Abraham Lake

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Abraham Lake
A satellite image if the lake and river
Lake on the North Saskatchewan River
Abraham Lake is located in Alberta
Abraham Lake
Abraham Lake
LocationClearwater County, Alberta
Coordinates52°13′25″N 116°25′38″W / 52.22361°N 116.42722°W / 52.22361; -116.42722Coordinates: 52°13′25″N 116°25′38″W / 52.22361°N 116.42722°W / 52.22361; -116.42722
TypeReservoir
EtymologySilas Abraham
Primary inflowsNorth Saskatchewan River
Primary outflowsNorth Saskatchewan River
Basin countriesCanada
Max. length32 km (20 mi)
Max. width3.3 km (2.1 mi)
Surface area53.7 km2 (20.7 sq mi)
Surface elevation1,340 m (4,400 ft)

Abraham Lake, also known as Lake Abraham, is an artificial lake and Alberta's largest reservoir. It is located in the "Kootenay Plains area of the Canadian Rockies' front range", on the North Saskatchewan River in western Alberta, Canada.[1]

Description[edit]

Abraham Lake has a surface area of 53.7 km2 (20.7 sq mi) and a length of 32 km (20 mi).[2] Although man-made, the lake has the blue color of other glacial lakes in the Rocky Mountains, which is caused by rock flour.[3]

Abraham Mountain, Elliott Peak, and the Cline River Heliport are located on the western shore of the lake. Mount Michener is situated on the eastern shore. Mount Ernest Ross lies at the southern tip of the lake.

History[edit]

Abraham Lake was created by the former Calgary Power Company, now TransAlta, in 1972, with the construction of the Bighorn Dam.[4] Planning of the dam involved no evaluation of the social and environmental effects it may have caused and no public hearings were held prior to the construction. Construction of the Bighorn Dam flooded the Kootenay Plains and stopped the livelihood (hunting and fur trapping) of the Bighorn band of the Stoney Nakoda First Nation that had lived in that area.  It had flooded their cabins, graves and pastures.[5]

The lake was built on the upper course of the North Saskatchewan River, in the foothills of the Canadian Rockies, and lines David Thompson Highway between Saskatchewan River Crossing and Nordegg.

The Government of Alberta sponsored a contest to name the lake in February 1972, during the final stages of construction of the Bighorn Dam. Students across the province were asked to submit names taking into consideration "historical significance, prominent persons, geography and topography, and the value of the lake."[6] It was eventually named after Silas Abraham (c. 1870–1964), of the Stoney Nakoda First Nation and originally from Morley, Alberta.[7] He was farmer and hunter who lived in the Kootenay Plains and later on the Big Horn 144A reserve.[8][9]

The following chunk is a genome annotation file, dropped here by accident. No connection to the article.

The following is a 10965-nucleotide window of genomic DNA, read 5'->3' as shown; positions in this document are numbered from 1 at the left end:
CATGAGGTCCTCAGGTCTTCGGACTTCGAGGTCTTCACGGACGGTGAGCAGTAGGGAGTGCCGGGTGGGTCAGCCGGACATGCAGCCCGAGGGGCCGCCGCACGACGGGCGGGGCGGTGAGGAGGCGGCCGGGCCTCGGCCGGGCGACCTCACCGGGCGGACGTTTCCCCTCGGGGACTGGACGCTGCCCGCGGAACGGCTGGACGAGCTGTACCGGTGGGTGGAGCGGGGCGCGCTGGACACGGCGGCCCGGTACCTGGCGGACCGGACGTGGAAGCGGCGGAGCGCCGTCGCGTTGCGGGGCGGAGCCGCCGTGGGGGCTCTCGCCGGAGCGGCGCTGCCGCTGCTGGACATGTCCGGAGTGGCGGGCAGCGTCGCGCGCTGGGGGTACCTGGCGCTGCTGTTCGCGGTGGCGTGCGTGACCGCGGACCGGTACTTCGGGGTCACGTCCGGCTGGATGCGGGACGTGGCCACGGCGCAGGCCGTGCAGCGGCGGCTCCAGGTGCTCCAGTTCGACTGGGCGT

Phenomenon[edit]

Bubbles on frozen Abraham Lake

Trapped methane causes frozen bubbles to form under the ice on the lake's surface. This phenomenon results when decaying plants on the lake bed release methane gas, which creates bubbles that become trapped within the ice, in suspended animation, just below the surface as the lake begins to freeze. The visual effects formed by the resulting stacks of bubbles, frozen while rising toward the surface, combined with the clear blue water, have made Abraham Lake a popular destination for photographers and nature observers.[10][11] The ice coverage of the lakes varies throughout the winter. It usually freezes by the end of December but did not freeze until January in 2020.

See also[edit]

References[edit]

  1. ^ "Abraham Lake". lakelubbers.com. Raub's Internet for Business, LLC.
  2. ^ "Abraham Lake - Ice Bubbles and More..." David Thompson Country. 30 October 2020. Archived from the original on 2 November 2020. Retrieved 4 April 2021.
  3. ^ "Abraham Lake, Alberta, Canada Vacation Info". Lakelubbers. Archived from the original on 24 February 2013. Retrieved 4 April 2021.
  4. ^ "Abraham Lake". lakelubbers.com.
  5. ^ Ross, Thomas E. (10 April 2019). A Cultural Geography Of North American Indians. Routledge. ISBN 978-0-429-71275-3.
  6. ^ The Edmonton Journal, 16 February 1972
  7. ^ "Noted Indian Visits Stelfox". Edmonton Journal. 13 September 1960. Retrieved 4 April 2022. icon of an open green padlock
  8. ^ "Silas Abraham, 'Gentle hunter of the Kootenay Plains'". Red Deer Advocate. 12 May 1972. Retrieved 4 April 2022. icon of an open green padlock
  9. ^ "Abraham Lake". Travel Nordegg. Archived from the original on 24 May 2012. Retrieved 3 September 2006.
  10. ^ "Frozen Bubbles Suspended Below Abraham Lake". My Modern Met. 27 December 2012. Archived from the original on 29 December 2012. Retrieved 4 April 2021.
  11. ^ "Abraham Lake". lakelubbers.com. Archived from the original on 24 February 2013. Retrieved 4 April 2021.

External links[edit]